- examining carefully or thoroughly: a searching inspection.
- acutely observant or penetrating: a searching glance; a searching mind.
- piercing or sharp: a searching wind.
Origin of searching
- to go or look through (a place, area, etc.) carefully in order to find something missing or lost: They searched the woods for the missing child. I searched the desk for the letter.
- to look at or examine (a person, object, etc.) carefully in order to find something concealed: He searched the vase for signs of a crack. The police searched the suspect for weapons.
- to explore or examine in order to discover: They searched the hills for gold.
- to look at, read, or examine (a record, writing, collection, repository, etc.) for information: to search a property title; He searched the courthouse for a record of the deed to the land.
- to look at or beneath the superficial aspects of to discover a motive, reaction, feeling, basic truth, etc.: He searched her face for a clue to her true feelings.
- to look into, question, or scrutinize: She searched her conscience.
- (of natural elements) to pierce or penetrate: The sunlight searched the room's dark corners.
- to uncover or find by examination or exploration (often followed by out): to search out all the facts.
- Military. to fire artillery over (an area) with successive changes in gun elevation.
- Computers. to electronically retrieve data, Web pages, database records, or other information from (files, databases, etc.) by typing relevant terms into a search engine or other search tool: Most of us have searched the Internet for medical advice.
- to inquire, investigate, examine, or seek; conduct an examination or investigation.
- the act of searching; careful examination or investigation: Her date with the guy she met online went badly, so her search for “Mr. Right” continues.
- an instance of this: Did the search turn up any clues?
- the practice, on the part of naval officers of a belligerent nation, of boarding and examining a suspected neutral vessel at sea in order to ascertain its true nationality and determine if it is carrying contraband: the right of visit and search.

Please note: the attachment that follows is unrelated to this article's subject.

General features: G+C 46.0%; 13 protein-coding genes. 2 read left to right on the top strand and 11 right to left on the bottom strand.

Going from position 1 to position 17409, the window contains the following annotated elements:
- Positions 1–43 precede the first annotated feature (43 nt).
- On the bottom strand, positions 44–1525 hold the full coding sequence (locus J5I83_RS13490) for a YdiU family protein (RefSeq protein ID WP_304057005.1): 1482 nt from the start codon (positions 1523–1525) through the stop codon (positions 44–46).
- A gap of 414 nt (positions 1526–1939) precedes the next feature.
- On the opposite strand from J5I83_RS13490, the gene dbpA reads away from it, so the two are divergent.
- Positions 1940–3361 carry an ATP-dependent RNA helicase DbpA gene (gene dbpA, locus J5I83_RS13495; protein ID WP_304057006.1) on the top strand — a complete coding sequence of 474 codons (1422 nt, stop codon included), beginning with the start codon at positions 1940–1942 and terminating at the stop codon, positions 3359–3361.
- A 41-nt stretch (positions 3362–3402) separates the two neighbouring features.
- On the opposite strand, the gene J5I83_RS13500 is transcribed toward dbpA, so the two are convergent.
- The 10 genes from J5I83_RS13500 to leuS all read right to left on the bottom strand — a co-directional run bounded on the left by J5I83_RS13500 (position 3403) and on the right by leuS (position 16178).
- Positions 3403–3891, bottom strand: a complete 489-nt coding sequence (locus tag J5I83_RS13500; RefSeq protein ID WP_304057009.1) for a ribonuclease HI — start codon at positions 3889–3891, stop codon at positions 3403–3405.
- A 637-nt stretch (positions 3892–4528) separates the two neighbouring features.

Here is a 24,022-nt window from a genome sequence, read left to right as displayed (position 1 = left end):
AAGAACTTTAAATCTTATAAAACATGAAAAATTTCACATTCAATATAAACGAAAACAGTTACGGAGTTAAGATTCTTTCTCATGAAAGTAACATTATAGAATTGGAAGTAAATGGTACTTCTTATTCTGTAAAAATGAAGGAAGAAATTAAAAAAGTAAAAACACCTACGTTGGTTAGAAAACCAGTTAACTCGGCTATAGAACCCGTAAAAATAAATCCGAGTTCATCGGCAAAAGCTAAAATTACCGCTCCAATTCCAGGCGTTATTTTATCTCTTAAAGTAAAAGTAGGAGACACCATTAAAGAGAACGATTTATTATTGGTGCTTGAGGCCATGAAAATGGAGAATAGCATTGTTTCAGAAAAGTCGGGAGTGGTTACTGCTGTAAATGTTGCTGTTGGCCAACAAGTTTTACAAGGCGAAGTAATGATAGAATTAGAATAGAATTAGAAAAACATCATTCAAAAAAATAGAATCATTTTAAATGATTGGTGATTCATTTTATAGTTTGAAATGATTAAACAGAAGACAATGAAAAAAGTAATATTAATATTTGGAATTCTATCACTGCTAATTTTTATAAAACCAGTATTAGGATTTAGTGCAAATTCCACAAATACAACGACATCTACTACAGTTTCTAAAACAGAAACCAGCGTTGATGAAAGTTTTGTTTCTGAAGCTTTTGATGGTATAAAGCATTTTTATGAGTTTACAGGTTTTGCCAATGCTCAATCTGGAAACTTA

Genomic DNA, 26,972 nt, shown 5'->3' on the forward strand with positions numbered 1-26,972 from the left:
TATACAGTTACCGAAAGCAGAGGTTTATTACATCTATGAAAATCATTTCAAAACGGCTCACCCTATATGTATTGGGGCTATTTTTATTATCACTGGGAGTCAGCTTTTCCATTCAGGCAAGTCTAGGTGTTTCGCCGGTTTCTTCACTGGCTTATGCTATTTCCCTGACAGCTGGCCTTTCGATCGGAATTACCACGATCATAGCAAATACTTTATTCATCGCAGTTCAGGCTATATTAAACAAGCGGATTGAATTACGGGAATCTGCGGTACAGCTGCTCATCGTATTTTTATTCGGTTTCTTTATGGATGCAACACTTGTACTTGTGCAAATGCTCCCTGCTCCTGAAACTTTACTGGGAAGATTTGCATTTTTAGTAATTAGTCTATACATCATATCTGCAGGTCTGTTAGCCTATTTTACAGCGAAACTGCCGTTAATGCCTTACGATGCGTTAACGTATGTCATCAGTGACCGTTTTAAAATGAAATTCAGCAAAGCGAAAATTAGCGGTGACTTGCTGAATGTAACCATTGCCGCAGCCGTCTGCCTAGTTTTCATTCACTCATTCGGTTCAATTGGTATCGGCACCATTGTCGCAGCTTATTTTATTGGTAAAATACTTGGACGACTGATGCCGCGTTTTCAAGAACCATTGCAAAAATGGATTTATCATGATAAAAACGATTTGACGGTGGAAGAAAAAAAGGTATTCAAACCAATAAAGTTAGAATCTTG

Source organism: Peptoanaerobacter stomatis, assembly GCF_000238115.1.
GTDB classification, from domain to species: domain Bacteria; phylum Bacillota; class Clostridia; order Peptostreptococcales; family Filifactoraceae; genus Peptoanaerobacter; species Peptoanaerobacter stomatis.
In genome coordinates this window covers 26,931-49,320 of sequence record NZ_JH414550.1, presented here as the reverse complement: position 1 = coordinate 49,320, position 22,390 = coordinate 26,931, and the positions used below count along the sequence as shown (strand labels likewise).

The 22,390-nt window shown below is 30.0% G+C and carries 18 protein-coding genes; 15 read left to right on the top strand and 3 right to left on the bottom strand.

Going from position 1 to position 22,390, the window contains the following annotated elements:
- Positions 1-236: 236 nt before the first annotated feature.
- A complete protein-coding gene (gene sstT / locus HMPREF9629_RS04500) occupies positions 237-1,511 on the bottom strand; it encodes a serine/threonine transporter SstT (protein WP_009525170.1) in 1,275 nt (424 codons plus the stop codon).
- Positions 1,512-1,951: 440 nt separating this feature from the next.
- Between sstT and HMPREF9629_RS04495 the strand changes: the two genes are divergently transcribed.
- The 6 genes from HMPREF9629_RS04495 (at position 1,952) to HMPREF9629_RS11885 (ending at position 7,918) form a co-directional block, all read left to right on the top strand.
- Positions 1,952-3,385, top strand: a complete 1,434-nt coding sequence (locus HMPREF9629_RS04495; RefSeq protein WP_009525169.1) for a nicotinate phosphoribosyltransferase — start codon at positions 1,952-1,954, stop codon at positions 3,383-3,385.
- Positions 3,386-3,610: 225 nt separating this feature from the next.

- Computers. the act or process of electronically retrieving data, Web pages, database records, or other information from files, databases, etc., as in Boolean search; keyword search: A search of the article turned up two references to my company.
- search me, I don't know: Why has it taken so long to reach a decision? Search me.
Origin of search
SynonymsSee more synonyms on Thesaurus.com
Examples from the Web for searching
The FBI has also been searching its records for any information that could assist the French investigation, a spokesperson added.U.S. Spies See Al Qaeda Fingerprints on Paris Massacre
Shane Harris, Nancy A. Youssef
January 8, 2015
He tried this and tried that—he was just searching and searching.Alleged Cop Killer’s Blood-Soaked Screenplay
December 24, 2014
After a searching beat, Drew adds, “And that was the last fight we had.”How the Property Brothers Became Your Mom’s Favorite TV Stars
November 25, 2014
I was lost, fresh back from Vietnam, searching, maybe, for a peril the equivalent of war but aimed in the direction of life.What It Takes to Kill a Grizzly Bear
November 23, 2014
Pro-pipeline Democrats, meanwhile, appeared to be searching desperately for ways to turn a crushing defeat into a moral victory.Keystone Senate Failure Is Environmental Kabuki Theater
November 19, 2014
Yes, I meant no harm to Mortimer in searching for this evidence; it was only to clear your brother.Thoroughbreds
W. A. Fraser
It need hardly be said that a searching inquiry was instituted.The Story of the Malakand Field Force
Sir Winston S. Churchill
The hot, searching, stifling African day took possession of the world.The Leopard Woman
Stewart Edward White
She seemed to be searching in the depths of her mind for some argument to oppose to my assertions.Green Mansions
W. H. Hudson
As we entered the ballroom, her eyes were wistful, searching, yet not expecting to find.It Happened in Egypt
C. N. Williamson
- keenly penetratinga searching look
- to look through (a place, records, etc) thoroughly in order to find someone or something
- (tr) to examine (a person) for concealed objects by running one's hands over the clothing
- to look at or examine (something) closelyto search one's conscience
- (tr foll by out) to discover by investigation
- to explore (a bodily cavity) during a surgical procedure
- to probe (a wound)
- (tr) military to fire all over (an area)
- computing to review (a file) to locate specific information
- archaic to penetrate
- search me informal I don't know
- the act or an instance of searching
- the examination of a vessel by the right of search
- a review of a file to locate specific information
- (as modifier)a search routine
- right of search international law the right possessed by the warships of a belligerent state in time of war to board and search merchant vessels to ascertain whether ship or cargo is liable to seizure
Word Origin and History for searching
c.1300, from Old French cerchier "to search" (12c., Modern French chercher), from Latin circare "go about, wander, traverse," in Late Latin "to wander hither and thither," from circus "circle" (see circus). Phrase search me as a verbal shrug of ignorance first recorded 1901. Search engine attested from 1988. Search and destroy as a modifier is 1966, American English, from the Vietnam War. Search and rescue is from 1944.
c.1400, "act of searching;" early 15c., "right to investigate illegal activity; examination of records, wills, etc.; a search through an area or a place," from Anglo-French serche, Old French cerche, from cerchier (see search (v.)). Search warrant attested from 1739.